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Sperm Counts Rebound When Obese Men Shed Pounds

This post originally appeared on MedicineNet.

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By Amy Norton HealthDay Reporter

THURSDAY, May 26, 2022 (HealthDay News)

When men shed extra pounds and keep them off, the health benefits may extend all the way to their sperm count, a new study finds.

The study, of nearly 50 men with obesity, found that those who lost weight by following a low-calorie diet improved their sperm count by about 40%. But there was a catch: They needed to keep the weight off to maintain the higher sperm count.

And in this case, the weight loss was fairly substantial: After an eight-week low-calorie diet, study participants had lost an average 36 pounds.

Both the weight loss and rise in sperm count were rapid — and striking, according to Dr. Bobby Najari, a urologist who reviewed the findings.

“I was impressed by the impact on sperm count in such a short time span,” said Najari, an assistant professor and director of the Male Infertility Program at NYU Langone Health in New York City.

He said it’s not clear how many men in the real world could achieve that kind of weight loss — and keep it off.

But the bigger point, Najari said, is that shedding extra pounds through diet and exercise can have a role in family planning.

A number of studies have linked obesity to lower sperm quality, including lower sperm counts and fewer sperm that look and move as they should. The new study — recently published in the journal Human Reproduction — looked at whether weight loss can change that.

It involved 47 obese men between the ages of 20 and 63 who all followed a low-calorie diet — 800 calories per day — for eight weeks. After that, they were randomly assigned to one of four groups for a one-year maintenance phase: one group exercised; another took liraglutide, a diabetes drug sometimes used for weight loss; a third exercised and took the medication; the fourth did neither.

All of the exercisers were encouraged to get at least 150 minutes of moderate exercise, such as brisk walking, each week. For added motivation, they were also offered exercise classes.

Researchers found that after the eight-week diet, participants had not only dropped a substantial amount of weight, they also generally showed a sperm rebound. Their average sperm count rose by 41%, and sperm concentration (how densely packed those sperm were) increased by 49%.

A year later, about half of the men had kept the pounds off — whether through exercise, medication or both. They’d also maintained their higher sperm counts and concentrations.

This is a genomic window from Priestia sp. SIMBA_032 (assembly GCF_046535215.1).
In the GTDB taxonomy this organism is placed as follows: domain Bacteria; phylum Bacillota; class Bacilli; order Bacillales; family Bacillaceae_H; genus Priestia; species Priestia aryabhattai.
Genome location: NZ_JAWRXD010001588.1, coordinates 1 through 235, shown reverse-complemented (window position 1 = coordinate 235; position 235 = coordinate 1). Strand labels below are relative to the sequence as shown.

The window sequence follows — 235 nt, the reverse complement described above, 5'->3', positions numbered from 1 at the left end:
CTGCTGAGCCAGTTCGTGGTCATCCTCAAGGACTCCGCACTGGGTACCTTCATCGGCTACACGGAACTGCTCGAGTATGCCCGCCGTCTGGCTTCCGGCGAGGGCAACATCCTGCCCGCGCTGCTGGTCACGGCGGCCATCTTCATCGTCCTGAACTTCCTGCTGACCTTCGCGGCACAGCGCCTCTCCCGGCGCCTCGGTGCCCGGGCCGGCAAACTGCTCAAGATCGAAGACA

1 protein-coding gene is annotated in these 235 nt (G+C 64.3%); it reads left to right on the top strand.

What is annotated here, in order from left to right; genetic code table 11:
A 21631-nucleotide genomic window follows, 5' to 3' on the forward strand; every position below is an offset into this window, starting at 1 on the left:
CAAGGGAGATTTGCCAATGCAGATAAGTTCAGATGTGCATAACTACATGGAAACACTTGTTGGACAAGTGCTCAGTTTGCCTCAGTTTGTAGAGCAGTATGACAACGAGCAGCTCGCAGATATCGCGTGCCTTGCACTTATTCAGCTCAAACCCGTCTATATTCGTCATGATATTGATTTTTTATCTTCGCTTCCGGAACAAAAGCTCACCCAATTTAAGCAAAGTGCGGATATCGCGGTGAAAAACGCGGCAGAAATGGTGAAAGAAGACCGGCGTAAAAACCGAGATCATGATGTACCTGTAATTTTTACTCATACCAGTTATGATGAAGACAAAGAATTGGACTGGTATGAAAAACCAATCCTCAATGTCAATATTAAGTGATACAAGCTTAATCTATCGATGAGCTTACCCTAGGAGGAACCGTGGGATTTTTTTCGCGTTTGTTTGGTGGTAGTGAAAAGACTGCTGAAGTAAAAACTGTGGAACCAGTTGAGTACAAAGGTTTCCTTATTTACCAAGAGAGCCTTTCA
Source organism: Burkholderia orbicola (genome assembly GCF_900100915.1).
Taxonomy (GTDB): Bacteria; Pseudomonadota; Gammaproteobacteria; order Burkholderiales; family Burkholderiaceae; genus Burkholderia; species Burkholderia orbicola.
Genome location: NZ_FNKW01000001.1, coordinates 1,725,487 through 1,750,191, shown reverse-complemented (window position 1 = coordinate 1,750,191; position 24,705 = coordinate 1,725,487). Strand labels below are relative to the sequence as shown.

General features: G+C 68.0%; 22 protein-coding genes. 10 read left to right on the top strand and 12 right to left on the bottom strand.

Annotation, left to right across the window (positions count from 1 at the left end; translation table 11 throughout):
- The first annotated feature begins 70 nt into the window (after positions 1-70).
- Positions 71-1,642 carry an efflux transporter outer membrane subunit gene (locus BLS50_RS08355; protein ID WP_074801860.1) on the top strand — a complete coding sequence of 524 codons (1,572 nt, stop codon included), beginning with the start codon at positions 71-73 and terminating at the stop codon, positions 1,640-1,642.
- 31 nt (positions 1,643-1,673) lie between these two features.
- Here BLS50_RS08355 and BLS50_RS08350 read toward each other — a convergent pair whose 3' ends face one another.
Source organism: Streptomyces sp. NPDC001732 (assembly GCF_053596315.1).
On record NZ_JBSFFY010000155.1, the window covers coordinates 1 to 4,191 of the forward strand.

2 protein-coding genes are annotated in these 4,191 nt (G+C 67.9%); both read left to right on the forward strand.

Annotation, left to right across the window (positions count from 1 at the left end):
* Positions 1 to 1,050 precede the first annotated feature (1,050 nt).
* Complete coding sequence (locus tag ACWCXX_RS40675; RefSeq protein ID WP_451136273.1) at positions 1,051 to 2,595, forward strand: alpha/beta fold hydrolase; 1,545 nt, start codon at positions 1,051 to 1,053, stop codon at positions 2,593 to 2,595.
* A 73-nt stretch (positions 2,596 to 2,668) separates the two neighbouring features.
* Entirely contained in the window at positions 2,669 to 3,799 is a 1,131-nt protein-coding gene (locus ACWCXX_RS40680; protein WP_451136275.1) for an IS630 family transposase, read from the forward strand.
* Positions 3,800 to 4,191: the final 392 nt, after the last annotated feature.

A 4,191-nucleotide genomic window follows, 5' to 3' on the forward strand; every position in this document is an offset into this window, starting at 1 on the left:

That was not the case, however, for men who regained the weight.

“Losing weight and keeping the weight loss seem to have a profound effect on increasing sperm count,” said researcher Signe Sørensen Torekov, a professor of biomedical sciences at the University of Copenhagen in Denmark.

It’s not clear whether any study participants had a history of infertility, or whether the weight loss improved their ability to conceive.

But, Torekov said, “the new findings may be good news for fertility, as previous studies show a link between higher sperm count and faster achievement of pregnancy.”

As for why weight matters, it’s not fully clear, but Najari said that hormonal effects are a prime suspect: Excess fat tissue can boost the conversion of testosterone to estrogen, and men with obesity have been shown to have lower testosterone levels than thinner men.




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Whatever the exact mechanisms, Najari said the new findings suggest that weight loss reverses the process.

“This provides hope that the negative impact on sperm quality isn’t permanent and can be reversed through diet and exercise,” Najari said.

He suggested that men with obesity may want to have a semen analysis done if they have been trying to conceive with a partner for six months without success.

More information

The Mayo Clinic has more on male infertility.

SOURCES: Signe Sørensen Torekov, PhD, MSc, professor, clinical translational metabolism, University of Copenhagen, Denmark; Bobby Najari, MD, assistant professor, urology and population health, and director, Male Infertility Program, NYU Langone Health, New York City; Human Reproduction, May 17, 2022, online

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This post originally appeared on MedicineNet.